Saturday, May 16, 2015

Get assessed

Kayakers: want to be a star?

 Most of you paddlers know that there is a BCU (British Canoe Union) and an ACA (American Canoe Association) each of which certifies instructors at various levels (1-5). Most of you also seem to know that the BCU offers classes and assessments to award(non instructor) paddlers a star value that indicates their level of proficiency as a paddler. So, when someone says "I am a 3-star paddler," you know that the BCU system has validated their competency at the criteria for that level.

What fewer of you seem to realize is that a parallel system exists within the ACA paradigm. That is, an ACA certified instructor can evaluate a paddler and award them a skills assessment award at some level up to and including the instructors level of certification. For example, one could go on the ACA site, download the skills required of (for example) a level 2 paddler. When ready, an instructor with a level 2 (or higher) certification can put you through the paces and, if you pass, award you a level 2 assessment award. It does require that you are or become a member of the ACA.

It would be nice (I believe) if more paddlers had a realistic assessment of their skills. If they fall short in any area, the testing instructor notes that and the paddler knows where to emphasize their practice.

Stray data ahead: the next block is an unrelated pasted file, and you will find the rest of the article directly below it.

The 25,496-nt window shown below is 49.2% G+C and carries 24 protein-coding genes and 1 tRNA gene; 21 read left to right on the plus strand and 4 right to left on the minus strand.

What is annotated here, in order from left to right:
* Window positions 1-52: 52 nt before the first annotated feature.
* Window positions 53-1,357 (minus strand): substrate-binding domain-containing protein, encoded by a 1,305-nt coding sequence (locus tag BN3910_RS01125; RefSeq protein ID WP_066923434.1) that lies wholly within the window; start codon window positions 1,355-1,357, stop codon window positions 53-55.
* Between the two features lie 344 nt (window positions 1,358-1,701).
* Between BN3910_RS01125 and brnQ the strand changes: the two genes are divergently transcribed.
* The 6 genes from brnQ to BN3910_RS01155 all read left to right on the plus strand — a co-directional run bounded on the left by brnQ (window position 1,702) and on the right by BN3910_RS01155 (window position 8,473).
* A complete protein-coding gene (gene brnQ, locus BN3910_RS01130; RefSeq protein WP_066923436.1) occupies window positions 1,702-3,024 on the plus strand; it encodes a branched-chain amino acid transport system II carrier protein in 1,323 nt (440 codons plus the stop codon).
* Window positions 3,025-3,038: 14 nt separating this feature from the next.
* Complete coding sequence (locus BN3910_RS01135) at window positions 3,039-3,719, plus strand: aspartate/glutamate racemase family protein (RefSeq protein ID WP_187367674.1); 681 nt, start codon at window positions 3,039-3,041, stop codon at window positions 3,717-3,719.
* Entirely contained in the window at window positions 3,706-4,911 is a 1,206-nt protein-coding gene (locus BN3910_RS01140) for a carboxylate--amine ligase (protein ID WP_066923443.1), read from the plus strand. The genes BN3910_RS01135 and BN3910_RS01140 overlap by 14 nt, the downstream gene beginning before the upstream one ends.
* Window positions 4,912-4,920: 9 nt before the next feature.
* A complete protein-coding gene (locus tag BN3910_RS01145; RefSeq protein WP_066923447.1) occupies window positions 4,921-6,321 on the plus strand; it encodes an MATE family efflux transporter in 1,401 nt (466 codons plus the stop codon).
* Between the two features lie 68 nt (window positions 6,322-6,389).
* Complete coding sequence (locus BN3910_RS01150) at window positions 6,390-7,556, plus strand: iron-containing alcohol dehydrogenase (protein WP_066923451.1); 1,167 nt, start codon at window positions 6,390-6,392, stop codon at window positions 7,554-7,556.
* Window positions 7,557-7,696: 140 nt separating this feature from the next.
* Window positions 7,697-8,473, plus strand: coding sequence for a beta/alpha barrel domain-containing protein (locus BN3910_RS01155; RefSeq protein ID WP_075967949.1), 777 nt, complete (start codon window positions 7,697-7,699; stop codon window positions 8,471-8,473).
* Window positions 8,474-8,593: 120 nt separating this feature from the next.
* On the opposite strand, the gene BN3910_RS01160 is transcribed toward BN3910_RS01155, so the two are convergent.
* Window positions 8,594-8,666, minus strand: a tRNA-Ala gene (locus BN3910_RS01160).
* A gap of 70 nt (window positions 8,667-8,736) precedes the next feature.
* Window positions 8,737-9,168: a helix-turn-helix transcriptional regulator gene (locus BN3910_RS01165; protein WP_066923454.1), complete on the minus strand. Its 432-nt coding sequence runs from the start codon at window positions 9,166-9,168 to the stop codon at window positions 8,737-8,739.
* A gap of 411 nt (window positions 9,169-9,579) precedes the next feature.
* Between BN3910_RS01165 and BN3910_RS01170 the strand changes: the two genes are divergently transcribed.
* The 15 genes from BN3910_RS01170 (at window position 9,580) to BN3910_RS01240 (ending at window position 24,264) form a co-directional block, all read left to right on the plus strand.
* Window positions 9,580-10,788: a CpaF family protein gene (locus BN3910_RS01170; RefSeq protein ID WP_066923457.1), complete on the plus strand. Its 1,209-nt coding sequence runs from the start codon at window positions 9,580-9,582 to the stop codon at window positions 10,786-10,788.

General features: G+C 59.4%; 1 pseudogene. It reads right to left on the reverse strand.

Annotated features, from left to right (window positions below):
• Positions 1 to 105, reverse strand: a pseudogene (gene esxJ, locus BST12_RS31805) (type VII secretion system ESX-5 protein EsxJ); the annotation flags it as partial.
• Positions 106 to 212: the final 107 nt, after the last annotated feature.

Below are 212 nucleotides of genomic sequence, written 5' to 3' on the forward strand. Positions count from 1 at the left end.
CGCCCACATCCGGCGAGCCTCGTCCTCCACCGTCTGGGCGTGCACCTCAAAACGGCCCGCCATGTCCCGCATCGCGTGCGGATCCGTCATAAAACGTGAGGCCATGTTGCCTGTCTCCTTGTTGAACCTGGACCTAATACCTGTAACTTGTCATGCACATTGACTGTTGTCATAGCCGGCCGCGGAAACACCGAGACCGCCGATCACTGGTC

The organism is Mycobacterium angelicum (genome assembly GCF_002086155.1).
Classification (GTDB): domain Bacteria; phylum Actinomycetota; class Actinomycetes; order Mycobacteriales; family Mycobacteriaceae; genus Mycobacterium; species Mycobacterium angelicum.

Go ahead and check out the ACA site and the requirements for skill assessments and see where you think you are on the skill ladder. Then, find a qualified instructor and test out. Best of worlds and you end up with bragging rights. Worst case scenario and you know exactly what you need to work on. 

Paddle safe...


Phil Walton said...

excellent write-up! Indeed many have an over-estimation of their own skills, and this is one way to find our the surety of those skills.

Peggy O said...

I couldn't agree more. I showed up at the Windy City Symposium in 2009, planning on doing a BCU 3 star assessment. I could "do" all of the skills on the syllabus, but it quickly became apparent that none of us at that assessment had mastered the skills required. The assessment gave me a clear picture of what I needed to work on.

Fast forward a few years and I showed up for a 4 star assessment. Once again, I could "do" all of the skills. But many of the leadership skills were still at the "conscious competence" stage. You can perform one or two "conscious competence" skills for a while, but not several, and not for an extended period of time. Little mistakes started popping up, and it became clear that I needed more experience in a range of environments and conditions using these skills. (Not that we ever stop learning from the ocean.)

Assessments, whether ACA or BCU, are great checkpoints to see where you are and where you can improve over a broad range of skills.